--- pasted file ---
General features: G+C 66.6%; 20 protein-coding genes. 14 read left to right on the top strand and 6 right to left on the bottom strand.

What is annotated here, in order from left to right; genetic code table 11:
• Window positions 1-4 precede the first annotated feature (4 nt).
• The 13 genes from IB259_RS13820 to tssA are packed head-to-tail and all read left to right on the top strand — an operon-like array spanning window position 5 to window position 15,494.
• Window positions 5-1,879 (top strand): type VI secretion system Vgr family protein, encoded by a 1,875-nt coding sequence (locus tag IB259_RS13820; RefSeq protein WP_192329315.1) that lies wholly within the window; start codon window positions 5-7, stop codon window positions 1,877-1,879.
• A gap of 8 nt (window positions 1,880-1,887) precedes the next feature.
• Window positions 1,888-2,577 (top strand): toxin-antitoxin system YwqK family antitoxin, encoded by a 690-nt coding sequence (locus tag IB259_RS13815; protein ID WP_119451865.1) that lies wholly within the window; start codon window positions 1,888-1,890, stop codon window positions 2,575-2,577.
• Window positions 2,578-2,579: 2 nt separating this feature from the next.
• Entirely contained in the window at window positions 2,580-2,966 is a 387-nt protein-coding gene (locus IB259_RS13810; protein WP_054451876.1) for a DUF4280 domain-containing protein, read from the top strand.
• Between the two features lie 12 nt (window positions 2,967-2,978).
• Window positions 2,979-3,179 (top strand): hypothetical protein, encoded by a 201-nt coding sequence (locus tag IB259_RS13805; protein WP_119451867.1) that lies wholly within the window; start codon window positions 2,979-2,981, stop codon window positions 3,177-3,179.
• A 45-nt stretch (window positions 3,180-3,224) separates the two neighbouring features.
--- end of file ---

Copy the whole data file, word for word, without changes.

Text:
General features: G+C 66.6%; 20 protein-coding genes. 14 read left to right on the top strand and 6 right to left on the bottom strand.

What is annotated here, in order from left to right; genetic code table 11:
• Window positions 1-4 precede the first annotated feature (4 nt).
• The 13 genes from IB259_RS13820 to tssA are packed head-to-tail and all read left to right on the top strand — an operon-like array spanning window position 5 to window position 15,494.
• Window positions 5-1,879 (top strand): type VI secretion system Vgr family protein, encoded by a 1,875-nt coding sequence (locus tag IB259_RS13820; RefSeq protein WP_192329315.1) that lies wholly within the window; start codon window positions 5-7, stop codon window positions 1,877-1,879.
• A gap of 8 nt (window positions 1,880-1,887) precedes the next feature.
• Window positions 1,888-2,577 (top strand): toxin-antitoxin system YwqK family antitoxin, encoded by a 690-nt coding sequence (locus tag IB259_RS13815; protein ID WP_119451865.1) that lies wholly within the window; start codon window positions 1,888-1,890, stop codon window positions 2,575-2,577.
• Window positions 2,578-2,579: 2 nt separating this feature from the next.
• Entirely contained in the window at window positions 2,580-2,966 is a 387-nt protein-coding gene (locus IB259_RS13810; protein WP_054451876.1) for a DUF4280 domain-containing protein, read from the top strand.
• Between the two features lie 12 nt (window positions 2,967-2,978).
• Window positions 2,979-3,179 (top strand): hypothetical protein, encoded by a 201-nt coding sequence (locus tag IB259_RS13805; protein WP_119451867.1) that lies wholly within the window; start codon window positions 2,979-2,981, stop codon window positions 3,177-3,179.
• A 45-nt stretch (window positions 3,180-3,224) separates the two neighbouring features.